A trip to Egypt’s most visited site and a realisation about short-sightedness in travel.
One year later and I’m just realising that I never did blog about my stop at one of the most cherished sites in the ancient world. This is curious given the pyramids were pretty much the only reason I ever wanted to travel to Egypt. Considered the ‘main event’ for many a visitor to the country, the pyramids seem older than time itself. Even the dust feels heavy with history and importance; the grandeur of the structures almost makes you forgive the countless amount of tourists and aggressive vendors about the place.
When I was growing up, Egypt was often exclusively defined by these pyramids in traditional media, which meant that I, like others perhaps, began to exclusively associate Egypt with the pyramids. In my mind, that was the only thing “to do” in the country, they were “the point” of going. So when Liebling initially brought up the idea of travelling there for a little more than a week over Easter last year, I balked: apart from a quick dip around Cairo and a requisite visit to see the oldest of the Seven Wonders of the World, what else was there to do with our time?
I realise now what a silly assessment of the country I had made, for during our 9 days in Egypt we enjoyed so many things besides the pyramids: we took a felucca ride on the Nile, visited the Valley of the Kings, walked around many impressive temples, haggled in thrilling markets, and met intriguing locals as we got lost in bustling city streets. And really, come to think of it, that was just the tip of the iceberg, for we never made it to the Red Sea, or to Mt. Sinai, or to Abu Simbel all the way in the south.
Why do I tell you all this? Probably because, by the time I finally made it to Giza (on day 8 of 9), it hit me that Egypt is so much more than just the pyramids. It struck me that my tunnel vision (aka my preoccupation with seeing Egypt’s cultural icon and nothing more) nearly made me miss out the other things the country had to offer. It was only due to Liebling’s insistence that our trip included breaks in Aswan and Luxor.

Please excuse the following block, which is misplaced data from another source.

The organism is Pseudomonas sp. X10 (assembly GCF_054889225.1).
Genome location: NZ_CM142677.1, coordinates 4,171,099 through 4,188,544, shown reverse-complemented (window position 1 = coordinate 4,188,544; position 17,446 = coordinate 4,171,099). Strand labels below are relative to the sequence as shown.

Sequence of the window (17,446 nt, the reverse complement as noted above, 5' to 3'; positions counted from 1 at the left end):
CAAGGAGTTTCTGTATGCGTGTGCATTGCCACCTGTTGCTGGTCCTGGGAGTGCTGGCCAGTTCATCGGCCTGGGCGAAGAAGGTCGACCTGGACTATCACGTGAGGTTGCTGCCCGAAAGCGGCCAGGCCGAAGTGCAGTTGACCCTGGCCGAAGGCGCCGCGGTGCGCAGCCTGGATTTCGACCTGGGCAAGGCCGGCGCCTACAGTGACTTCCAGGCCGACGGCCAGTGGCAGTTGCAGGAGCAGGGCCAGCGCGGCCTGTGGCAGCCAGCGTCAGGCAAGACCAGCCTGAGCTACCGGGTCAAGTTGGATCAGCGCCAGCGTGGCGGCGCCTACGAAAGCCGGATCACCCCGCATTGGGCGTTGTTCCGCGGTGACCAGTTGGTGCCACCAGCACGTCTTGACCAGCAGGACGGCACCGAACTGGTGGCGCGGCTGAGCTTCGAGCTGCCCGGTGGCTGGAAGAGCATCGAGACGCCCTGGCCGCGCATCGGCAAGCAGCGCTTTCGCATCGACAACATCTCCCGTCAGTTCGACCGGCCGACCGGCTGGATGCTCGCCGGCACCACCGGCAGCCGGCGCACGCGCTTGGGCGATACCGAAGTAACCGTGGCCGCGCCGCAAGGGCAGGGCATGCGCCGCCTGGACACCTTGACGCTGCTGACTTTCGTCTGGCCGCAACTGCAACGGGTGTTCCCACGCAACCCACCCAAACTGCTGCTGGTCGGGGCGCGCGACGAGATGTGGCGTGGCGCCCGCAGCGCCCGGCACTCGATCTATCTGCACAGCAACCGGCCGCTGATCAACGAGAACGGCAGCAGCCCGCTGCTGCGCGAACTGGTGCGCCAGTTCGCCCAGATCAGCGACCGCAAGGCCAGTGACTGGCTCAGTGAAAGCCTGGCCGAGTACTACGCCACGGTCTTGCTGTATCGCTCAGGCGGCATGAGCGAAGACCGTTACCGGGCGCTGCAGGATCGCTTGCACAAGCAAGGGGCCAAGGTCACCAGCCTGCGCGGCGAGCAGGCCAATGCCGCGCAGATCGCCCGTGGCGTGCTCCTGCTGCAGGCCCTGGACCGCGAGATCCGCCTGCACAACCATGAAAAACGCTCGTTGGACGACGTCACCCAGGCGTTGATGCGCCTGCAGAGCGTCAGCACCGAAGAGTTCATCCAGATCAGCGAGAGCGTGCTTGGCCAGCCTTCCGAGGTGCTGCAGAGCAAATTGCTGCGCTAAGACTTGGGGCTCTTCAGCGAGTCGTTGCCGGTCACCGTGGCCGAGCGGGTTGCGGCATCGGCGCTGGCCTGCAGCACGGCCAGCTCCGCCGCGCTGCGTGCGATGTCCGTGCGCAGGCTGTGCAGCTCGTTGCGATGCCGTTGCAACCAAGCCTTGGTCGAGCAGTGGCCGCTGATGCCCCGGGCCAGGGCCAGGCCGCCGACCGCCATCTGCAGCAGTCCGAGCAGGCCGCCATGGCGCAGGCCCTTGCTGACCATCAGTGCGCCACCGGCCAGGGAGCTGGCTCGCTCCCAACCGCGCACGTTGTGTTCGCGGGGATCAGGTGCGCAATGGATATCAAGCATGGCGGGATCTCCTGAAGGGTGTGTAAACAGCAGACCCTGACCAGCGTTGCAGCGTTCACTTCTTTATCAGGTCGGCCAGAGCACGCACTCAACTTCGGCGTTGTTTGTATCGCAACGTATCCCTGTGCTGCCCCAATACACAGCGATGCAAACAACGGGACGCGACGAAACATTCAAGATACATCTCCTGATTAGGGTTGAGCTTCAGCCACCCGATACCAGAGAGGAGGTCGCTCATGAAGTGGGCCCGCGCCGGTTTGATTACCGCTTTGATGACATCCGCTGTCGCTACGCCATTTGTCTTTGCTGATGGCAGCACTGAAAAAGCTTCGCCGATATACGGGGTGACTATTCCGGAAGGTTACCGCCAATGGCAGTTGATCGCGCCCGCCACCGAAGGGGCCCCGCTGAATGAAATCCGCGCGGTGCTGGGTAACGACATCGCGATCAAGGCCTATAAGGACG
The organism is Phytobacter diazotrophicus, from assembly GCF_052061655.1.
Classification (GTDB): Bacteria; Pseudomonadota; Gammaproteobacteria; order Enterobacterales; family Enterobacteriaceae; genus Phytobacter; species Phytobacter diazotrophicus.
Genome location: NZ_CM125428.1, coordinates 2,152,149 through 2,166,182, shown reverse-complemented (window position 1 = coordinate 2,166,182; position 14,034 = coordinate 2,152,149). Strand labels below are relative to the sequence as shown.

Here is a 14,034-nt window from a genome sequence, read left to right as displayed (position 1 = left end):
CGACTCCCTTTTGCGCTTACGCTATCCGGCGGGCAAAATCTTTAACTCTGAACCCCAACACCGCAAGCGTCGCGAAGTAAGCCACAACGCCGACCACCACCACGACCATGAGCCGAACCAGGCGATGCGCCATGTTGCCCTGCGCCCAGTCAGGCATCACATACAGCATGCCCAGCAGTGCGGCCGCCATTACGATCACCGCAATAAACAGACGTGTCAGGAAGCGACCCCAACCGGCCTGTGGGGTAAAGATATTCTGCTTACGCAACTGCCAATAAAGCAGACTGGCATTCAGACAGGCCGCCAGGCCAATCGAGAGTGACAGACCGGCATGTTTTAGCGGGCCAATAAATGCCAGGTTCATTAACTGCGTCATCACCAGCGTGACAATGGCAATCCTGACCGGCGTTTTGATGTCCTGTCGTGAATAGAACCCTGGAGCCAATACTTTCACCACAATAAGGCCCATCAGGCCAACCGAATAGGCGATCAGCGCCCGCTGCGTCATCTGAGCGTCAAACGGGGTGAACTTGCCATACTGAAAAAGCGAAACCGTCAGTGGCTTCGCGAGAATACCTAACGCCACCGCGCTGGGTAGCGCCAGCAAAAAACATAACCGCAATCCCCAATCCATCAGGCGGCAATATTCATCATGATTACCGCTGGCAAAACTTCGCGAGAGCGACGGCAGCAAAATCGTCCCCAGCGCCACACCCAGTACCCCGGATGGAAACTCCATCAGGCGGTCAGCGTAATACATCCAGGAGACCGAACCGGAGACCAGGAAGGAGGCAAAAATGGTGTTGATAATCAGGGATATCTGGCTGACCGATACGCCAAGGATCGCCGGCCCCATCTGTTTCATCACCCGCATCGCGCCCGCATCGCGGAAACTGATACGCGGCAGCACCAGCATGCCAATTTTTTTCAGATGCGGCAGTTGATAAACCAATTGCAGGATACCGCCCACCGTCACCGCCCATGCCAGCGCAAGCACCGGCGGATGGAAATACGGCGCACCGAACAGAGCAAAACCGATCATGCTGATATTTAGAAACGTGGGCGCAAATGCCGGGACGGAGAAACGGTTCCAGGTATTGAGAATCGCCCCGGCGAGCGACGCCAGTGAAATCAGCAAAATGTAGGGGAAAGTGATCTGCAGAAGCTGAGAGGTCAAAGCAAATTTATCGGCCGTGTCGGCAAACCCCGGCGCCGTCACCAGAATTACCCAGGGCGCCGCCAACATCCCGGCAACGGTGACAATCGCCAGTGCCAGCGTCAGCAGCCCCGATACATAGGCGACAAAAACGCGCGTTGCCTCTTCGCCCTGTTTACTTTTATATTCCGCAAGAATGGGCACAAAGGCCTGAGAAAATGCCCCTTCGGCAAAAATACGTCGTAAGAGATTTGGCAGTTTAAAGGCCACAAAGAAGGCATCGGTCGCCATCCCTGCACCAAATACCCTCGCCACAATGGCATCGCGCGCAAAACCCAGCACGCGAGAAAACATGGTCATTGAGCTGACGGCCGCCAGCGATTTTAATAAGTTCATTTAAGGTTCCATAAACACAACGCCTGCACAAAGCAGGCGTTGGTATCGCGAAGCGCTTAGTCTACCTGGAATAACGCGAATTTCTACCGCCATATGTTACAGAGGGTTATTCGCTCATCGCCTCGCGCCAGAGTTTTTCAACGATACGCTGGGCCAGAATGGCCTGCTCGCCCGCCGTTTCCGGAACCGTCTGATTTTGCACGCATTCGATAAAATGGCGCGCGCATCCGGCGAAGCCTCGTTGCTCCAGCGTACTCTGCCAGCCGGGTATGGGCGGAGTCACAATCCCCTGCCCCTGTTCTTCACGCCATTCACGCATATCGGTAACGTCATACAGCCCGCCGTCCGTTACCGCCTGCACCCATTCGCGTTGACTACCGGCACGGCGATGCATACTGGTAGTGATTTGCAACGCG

One of my favourite writers, Chimamanda Adichie, once did a brilliant TED talk on what she calls “The danger of the single story”, which I will leave you to discover at your own leisure. I won’t go into detail, but at at its heart her speech discusses how the promotion of singular, narrow narratives/images of a country and its people do them an injustice. In indulging in the single story, she asserts, we erase the diversity and plurality of a place and its inhabitants.
It was with this in mind that I began to think about the dangers of travel myopia: the short-sightedness us travellers suffer when we align a whole country, city, or region with a single cultural icon and consequently have no interest see(k)ing more. Sometimes it’s hard to see that there’s more to Paris than the Eiffel Tower, more to France than just Paris. Years ago, I travelled to Kenya and Tanzania and found out there was more than spotting the Big Five on safari; three years living in Asia taught me that while the Great Wall should be a priority on your next trip to China, there is a great deal more you can discover within its borders. (Of course, I recognise a lot hinges on whether your budget and life situation allow for this, but I digress.) See(k)ing more than the stock ‘musts’ of a destination may just surprise you. I discovered, for example, that Machu Picchu was not the be-all and end-all of my Peru trip: instead, I was fascinated by the sand dunes in the southwestern part of the country, oft passed over by tourists only versed in Peru’s highlights.
The problem as I see it: when we travel myopically, we only take part in the ‘single story’ of a place.We unwittingly reject the myriad facets of a people and culture; we miss out on seeing other things — having other experiences — that could have made the trip even better. When we travel myopically, we don’t do a destination justice and limit ourselves in the process.
Egypt presented a lesson to be learned and one that I’ve heeded since.
My message to you, then? Go see Giza. Take a wide angle lens with you if possible so you can capture the immensity of the pyramids and the full breadth of the mighty Sphinx. Then, if time and money allow, go see all the other sights I listed above and more. You may find them more fulfilling and interesting than the very thing that brought you to Egypt in the first place.
Have you ever reduced a destination to a cultural icon or single story?